The Brewers are quite excited by the season their young shortstop Alcides Escobar had down in Venezuela this winter. He hit .393 and won the batting title. But it’s not just the hitting that impresses them:
Club officials were particularly impressed that Escobar – a noted
free-swinger – drew 14 walks in 45 games to finish with a .440 on-base
“I’m really happy for him,” said Nichols. “He had the eye of the tiger down there.”
Let’s not get too excited. His Venezuelan walk totals translate to roughly 50 walks over the course of a 162 game season, which isn’t much better than he did in AAA last year (though an improvement over his partial season MLB rates). Fifty walks in the bigs last season would have ranked roughly 95th out of 154 qualifiers, which is Yadier Molina territory. And, just like you figure he won’t hit .390 in the majors this year, you can figure he won’t walk 50 times here either.
So, sure, be happy that there was some improvement, and be excited about a guy who looks like he’s poised for stardom someday soon, but don’t count on Escobar living up to that “eye of the tiger” stuff for some time.
ESPN’s Jerry Crasnick reported on Monday that the Angels have received inquiries from multiple teams concerning starter Hector Santiago. He adds that the club is willing to listen to offers. Jon Morosi of FOX Sports and MLB Network reports that the Marlins are among the teams that have inquired.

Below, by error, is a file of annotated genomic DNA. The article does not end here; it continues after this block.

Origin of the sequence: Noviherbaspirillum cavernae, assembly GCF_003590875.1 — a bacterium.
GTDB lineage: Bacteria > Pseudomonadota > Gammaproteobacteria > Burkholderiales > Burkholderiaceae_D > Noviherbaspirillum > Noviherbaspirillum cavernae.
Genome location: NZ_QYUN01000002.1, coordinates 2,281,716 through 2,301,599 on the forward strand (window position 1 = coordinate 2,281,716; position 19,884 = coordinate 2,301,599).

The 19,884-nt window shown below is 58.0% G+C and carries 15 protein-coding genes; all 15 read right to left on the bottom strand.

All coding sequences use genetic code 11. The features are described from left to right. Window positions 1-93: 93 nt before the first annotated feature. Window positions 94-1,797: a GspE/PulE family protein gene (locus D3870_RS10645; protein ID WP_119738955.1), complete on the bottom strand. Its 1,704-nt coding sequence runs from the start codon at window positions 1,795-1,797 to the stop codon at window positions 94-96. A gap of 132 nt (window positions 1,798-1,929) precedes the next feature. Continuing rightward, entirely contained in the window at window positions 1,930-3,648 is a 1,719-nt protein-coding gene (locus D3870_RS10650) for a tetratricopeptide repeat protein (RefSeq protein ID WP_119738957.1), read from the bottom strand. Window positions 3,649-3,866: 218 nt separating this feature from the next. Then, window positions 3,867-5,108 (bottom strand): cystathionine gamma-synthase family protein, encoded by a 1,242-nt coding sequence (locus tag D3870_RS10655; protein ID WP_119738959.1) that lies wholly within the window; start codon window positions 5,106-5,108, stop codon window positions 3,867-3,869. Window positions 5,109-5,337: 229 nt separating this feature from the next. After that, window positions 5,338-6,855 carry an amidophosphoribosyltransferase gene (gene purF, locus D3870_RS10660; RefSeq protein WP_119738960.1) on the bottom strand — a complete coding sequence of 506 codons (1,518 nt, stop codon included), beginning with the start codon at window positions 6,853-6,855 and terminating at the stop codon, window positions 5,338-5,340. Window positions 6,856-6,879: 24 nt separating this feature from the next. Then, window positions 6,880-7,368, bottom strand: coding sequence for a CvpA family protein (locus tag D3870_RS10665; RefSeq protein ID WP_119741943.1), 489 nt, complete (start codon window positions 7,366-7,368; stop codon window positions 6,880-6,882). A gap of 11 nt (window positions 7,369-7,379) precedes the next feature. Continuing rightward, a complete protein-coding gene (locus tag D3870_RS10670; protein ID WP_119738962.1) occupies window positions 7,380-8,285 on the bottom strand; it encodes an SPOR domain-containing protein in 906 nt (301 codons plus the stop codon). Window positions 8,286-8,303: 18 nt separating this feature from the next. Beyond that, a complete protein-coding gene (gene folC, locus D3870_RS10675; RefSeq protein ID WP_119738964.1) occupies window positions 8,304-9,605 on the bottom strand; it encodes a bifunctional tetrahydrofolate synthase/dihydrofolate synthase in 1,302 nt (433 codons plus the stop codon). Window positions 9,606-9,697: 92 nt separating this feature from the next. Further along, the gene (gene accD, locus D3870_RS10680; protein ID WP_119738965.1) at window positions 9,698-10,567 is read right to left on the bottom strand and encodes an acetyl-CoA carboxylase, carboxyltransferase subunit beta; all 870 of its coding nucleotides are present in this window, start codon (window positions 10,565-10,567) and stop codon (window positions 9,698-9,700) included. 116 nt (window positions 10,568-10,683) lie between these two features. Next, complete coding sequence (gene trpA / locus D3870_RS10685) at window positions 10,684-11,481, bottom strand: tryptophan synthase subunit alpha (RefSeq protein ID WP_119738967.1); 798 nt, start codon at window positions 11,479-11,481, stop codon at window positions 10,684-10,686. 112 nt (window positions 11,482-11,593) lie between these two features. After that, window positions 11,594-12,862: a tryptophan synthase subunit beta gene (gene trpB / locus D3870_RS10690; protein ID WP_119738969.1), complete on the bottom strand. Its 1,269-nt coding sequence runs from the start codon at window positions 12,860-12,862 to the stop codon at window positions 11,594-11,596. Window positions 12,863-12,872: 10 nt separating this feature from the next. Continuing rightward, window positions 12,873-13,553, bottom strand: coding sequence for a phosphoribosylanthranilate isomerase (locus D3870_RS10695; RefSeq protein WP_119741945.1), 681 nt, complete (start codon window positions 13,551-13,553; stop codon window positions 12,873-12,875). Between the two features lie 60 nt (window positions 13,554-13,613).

Santiago, 28, has pitched to a 4.32 ERA with 96 strikeouts and 47 walks in 110 1/3 innings. Sabermetric statistics such as FIP, xFIP, and SIERA think the lefty has pitched even worse than his ERA indicates however, pitting 2016 as his worst performance to date.
Santiago is earning $5 million this season and will enter his third and final year of arbitration eligibility going into 2017.
We also learned earlier that, in an effort to bolster their starting rotation, the Marlins have also shown interest in Wade Miley of the Mariners and Jeremy Hellickson of the Phillies.
The Rangers placed DH Prince Fielder on the disabled list last week due to more neck discomfort. On Friday, Fielder met with Dr. Drew Dossett, who performed spinal fusion surgery on Fielder in 2014 for a herniated disk in his neck. Dossett has recommended another procedure, so Fielder will undergo season-ending surgery this week, Jeff Wilson of the Fort-Worth Star Telegram reports.
Fielder was having a rough season, batting .212/.292/.334 with eight home runs and 44 RBI in 370 plate appearances. He played in only 42 games in 2014, but returned in 2015 looking more like his old self. Unfortunately, neck and back issues are notoriously difficult to fix. Hopefully, this upcoming procedure does the trick for Fielder.
Fielder is owed $24 million per season through 2020, with the Tigers paying $6 million of it per season.